Till Death Do Us Part1
Rashi: Do not place a cutting or tearing of the flesh, as the Emorites do. You are G-d’s children. It is appropriate for you to have a pleasant appearance, and not look cut or balded.
Maharal: It is difficult to harmonize this understanding of the plain meaning of the verse with a derashah of Chazal2 that derives from here that a single court in a city should not present conflicting decisions, with some of the judges ruling like Bais Hillel, and others like Bais Shammai. This would divide the practice of the community into two camps.
The gemara demonstrates quite well why the word “sisgodedu” accommodates both derashos. It also points to the allusion of its root to the word agudah, group. This hints to us that a community should not be divided against itself regarding a single halachic issue, with some acting one way, and others in a demonstrably different way.
Yet, we are still not put at ease by this. While the derashos are both justified and appropriate, they still grate on us, because they have nothing to do with each other. Over-the-top personal mourning practices do not strike us as related to the conduct of community courts. We are accustomed to seeing derashos on a given pasuk relate to a single topic.
In fact, the derashos do revolve around a single point: dividing what is meant to be whole. Tearing into the flesh in the anguish of mourning cuts into what is meant to be whole and undivided. Similarly, when a court divides itself into two camps regarding some halachic decision, it takes a community that ought to be united in practice, and divides it into two. The Torah finds each one of these situations contrary to a wholeness that Hashem engineered into it, and wished to see maintained. Ramban challenges Rashi’s explanation of the connection between our being children of Hashem and the prohibition of cutting into flesh. Rashi says that because we are His children, it is inappropriate for us to disfigure ourselves. Because of our relationship with Him, we ought to give a pleasing appearance. If this were the case, asks Ramban, would it not be forbidden to tear into the flesh for any reason at all – not just as a mourning observance?
I don’t believe this to be a valid objection. The Torah tries to educate us, to change our acceptance of many wrong-headed ideas. But it does not try to forbid every behavior that flows from those ideas. It will often restrict the lesson to obvious or common manifestations of that attitude, while disregarding others. Tearing into the flesh as a mourning practice was a common behavior, while other forms of tearing were less common. The Torah does not try to be exhaustive in its prohibition, and limits itself to the strongest example of the faulty attitude, and disregards the others.
Returning to the main issue, we can look at the prohibition is an entirely different manner as well. The prohibition against cutting our flest aims at preserving our consciousness of Hashem’s Oneness.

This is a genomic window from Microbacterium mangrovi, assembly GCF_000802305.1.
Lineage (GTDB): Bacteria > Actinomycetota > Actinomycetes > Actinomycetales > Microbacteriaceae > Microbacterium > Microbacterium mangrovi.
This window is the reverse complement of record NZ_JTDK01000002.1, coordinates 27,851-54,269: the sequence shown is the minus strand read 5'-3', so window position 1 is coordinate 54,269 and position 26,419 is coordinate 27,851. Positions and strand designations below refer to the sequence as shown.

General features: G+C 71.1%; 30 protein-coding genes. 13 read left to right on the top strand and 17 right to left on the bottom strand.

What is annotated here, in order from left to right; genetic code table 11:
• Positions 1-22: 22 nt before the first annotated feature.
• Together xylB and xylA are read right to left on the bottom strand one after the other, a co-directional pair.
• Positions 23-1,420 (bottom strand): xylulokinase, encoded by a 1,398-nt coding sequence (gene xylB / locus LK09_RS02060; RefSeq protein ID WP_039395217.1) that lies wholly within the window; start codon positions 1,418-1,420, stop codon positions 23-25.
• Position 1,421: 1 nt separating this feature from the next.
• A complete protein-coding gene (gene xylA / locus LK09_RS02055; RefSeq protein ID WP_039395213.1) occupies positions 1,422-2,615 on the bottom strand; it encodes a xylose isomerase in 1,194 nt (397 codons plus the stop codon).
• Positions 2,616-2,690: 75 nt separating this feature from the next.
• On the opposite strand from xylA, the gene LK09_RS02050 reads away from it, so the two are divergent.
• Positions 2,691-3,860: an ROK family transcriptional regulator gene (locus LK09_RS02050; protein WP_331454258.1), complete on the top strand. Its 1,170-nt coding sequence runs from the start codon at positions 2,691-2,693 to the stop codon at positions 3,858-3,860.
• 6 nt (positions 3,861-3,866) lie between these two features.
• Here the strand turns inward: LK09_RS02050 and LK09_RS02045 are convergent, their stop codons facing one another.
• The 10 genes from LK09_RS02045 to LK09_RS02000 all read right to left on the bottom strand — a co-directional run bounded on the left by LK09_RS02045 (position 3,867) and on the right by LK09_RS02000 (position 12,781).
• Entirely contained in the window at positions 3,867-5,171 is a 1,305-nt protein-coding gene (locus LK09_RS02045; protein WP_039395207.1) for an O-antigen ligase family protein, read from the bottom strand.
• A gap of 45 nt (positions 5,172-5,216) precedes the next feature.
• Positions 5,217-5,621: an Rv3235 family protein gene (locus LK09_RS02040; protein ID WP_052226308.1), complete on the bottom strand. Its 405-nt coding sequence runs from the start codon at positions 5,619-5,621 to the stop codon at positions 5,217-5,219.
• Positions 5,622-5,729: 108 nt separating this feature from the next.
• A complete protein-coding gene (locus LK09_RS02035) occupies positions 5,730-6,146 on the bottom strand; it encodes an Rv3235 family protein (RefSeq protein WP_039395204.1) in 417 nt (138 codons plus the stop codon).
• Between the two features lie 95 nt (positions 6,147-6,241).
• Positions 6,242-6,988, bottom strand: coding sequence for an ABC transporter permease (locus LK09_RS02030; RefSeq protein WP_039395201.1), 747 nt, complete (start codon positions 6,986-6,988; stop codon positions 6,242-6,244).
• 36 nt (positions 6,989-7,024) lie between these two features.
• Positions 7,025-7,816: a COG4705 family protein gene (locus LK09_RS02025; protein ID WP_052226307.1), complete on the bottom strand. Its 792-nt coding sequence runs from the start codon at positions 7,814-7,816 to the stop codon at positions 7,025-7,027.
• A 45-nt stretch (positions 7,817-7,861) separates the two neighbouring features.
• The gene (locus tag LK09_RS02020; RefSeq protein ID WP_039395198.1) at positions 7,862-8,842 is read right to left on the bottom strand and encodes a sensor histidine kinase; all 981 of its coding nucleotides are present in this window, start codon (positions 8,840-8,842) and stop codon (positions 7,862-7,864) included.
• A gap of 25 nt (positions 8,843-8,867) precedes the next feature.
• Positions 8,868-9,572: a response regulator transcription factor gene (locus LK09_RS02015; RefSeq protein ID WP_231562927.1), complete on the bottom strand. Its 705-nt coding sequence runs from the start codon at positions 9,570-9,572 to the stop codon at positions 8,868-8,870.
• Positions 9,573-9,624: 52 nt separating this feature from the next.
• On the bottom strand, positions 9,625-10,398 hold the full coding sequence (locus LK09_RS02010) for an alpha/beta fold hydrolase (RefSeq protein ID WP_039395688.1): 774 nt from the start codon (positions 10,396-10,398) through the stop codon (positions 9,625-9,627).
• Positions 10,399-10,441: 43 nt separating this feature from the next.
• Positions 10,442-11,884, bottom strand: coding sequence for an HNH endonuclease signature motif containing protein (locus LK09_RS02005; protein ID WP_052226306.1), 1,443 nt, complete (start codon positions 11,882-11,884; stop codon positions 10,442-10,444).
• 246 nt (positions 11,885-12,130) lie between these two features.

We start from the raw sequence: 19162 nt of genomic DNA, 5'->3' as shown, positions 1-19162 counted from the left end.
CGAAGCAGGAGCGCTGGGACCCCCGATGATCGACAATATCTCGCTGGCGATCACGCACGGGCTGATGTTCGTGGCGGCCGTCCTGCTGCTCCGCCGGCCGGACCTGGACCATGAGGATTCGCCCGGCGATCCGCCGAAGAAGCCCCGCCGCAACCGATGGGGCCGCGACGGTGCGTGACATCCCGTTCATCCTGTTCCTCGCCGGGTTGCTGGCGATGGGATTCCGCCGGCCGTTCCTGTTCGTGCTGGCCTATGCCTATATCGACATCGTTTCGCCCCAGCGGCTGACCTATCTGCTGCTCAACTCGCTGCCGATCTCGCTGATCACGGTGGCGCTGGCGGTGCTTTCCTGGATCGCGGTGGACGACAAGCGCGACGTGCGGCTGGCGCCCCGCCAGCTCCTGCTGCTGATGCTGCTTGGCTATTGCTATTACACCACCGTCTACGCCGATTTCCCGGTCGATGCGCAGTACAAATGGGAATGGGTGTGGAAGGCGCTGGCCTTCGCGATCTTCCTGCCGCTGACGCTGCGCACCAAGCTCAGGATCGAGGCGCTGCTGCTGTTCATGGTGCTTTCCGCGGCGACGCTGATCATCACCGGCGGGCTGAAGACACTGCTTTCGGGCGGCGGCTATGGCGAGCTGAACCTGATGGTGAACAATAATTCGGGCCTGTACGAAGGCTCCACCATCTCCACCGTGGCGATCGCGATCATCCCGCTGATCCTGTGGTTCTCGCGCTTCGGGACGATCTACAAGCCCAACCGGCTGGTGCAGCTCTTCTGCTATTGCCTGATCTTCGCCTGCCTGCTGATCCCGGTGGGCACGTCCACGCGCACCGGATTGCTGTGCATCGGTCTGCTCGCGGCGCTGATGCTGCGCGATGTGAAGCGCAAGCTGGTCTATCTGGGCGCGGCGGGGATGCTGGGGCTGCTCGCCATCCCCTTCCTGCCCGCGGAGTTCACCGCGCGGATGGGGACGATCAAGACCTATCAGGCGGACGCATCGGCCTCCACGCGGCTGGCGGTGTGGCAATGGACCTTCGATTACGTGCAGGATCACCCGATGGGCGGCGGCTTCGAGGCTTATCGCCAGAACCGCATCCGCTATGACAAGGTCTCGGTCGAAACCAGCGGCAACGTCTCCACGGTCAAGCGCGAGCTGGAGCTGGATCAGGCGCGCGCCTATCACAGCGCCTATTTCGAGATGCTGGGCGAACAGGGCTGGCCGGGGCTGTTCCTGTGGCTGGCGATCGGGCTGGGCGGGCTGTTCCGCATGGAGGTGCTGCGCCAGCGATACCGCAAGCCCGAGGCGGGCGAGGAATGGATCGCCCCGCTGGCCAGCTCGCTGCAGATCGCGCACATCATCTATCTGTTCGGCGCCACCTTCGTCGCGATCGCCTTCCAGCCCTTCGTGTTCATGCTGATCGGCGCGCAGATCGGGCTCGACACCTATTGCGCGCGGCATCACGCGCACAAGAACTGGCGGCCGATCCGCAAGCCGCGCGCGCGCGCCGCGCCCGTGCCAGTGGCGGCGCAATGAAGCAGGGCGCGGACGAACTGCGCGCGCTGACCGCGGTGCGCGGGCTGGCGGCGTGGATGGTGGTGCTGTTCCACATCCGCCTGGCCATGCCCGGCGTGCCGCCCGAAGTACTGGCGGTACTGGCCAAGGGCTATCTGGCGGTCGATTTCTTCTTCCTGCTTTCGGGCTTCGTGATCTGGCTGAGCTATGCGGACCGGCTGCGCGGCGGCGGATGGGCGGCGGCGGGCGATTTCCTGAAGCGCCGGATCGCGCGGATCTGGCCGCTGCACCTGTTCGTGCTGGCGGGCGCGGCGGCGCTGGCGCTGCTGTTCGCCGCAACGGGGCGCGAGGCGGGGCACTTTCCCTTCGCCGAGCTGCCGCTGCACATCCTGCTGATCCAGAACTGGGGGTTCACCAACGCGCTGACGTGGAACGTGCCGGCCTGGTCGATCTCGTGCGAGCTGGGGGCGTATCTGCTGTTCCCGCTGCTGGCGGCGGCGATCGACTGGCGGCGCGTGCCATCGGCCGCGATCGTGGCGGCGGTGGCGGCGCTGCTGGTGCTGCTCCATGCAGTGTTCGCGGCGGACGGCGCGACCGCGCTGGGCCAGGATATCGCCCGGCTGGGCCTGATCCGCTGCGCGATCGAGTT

When a person suffers a loss, he attributes his loss to the operation of Divine judgment. His focus on the midah of din may be so complete, that he loses sight of Hashem’s opposing midah of rachamim. The tearing of flesh is a preverbal expression of giving midas ha-Din an exclusive – as if midas ha-rachamim did not exist. G-d’s Oneness, however, demands that all things be contained within Him. Rachamim is at least as much a part of Him as is din – if anything, far more so. Concentrating too narrowly on din is, in effect, a denial in part of Hashem’s Oneness. Tearing into the flesh for any other purpose or occasion says nothing about din and rachamim, however, and therefore lies outside of the purview of our prohibition.
Din in its pure sense is associated with one other public institution. Elsewhere, the Torah teaches “Judgment belongs to G-d.”3 The court is not a place for rachamim, but for the exercise of din. Although as human beings we can hardly hope to promote din in a pure form, we are still aware of our roll as purveyors of a commodity – din – that is sourced within Hashem. The face of that Din ought to testify to the One G-d behind it. When the output of a beis din is fractured, and divided, this too detracts from our appreciation of G-d’s Oneness.
The element that is common to both of the derashos – the one cited here by Rashi, and the gemara’s finding of a prohibition against splitting a community’s halachic base – is a requirement to relate to the Oneness of Hashem in a manner not apparent to most people. Believing that Hashem is One requires far more than rejecting the idea of many gods, or a chief god with many associates. While the true nature of His Oneness is unfathomable to us, who live in a world of many things and many divisions, we can at least understand on some level the idea of Hashem as containing all phenomena within Him, with no exceptions. The Torah does not demand this only of the philosopher, but in a measured manner, of all loyal Jews.
1. Yevamos 14A
2. Based on Gur Aryeh, Devarim 14:1
3. Devarim 1:17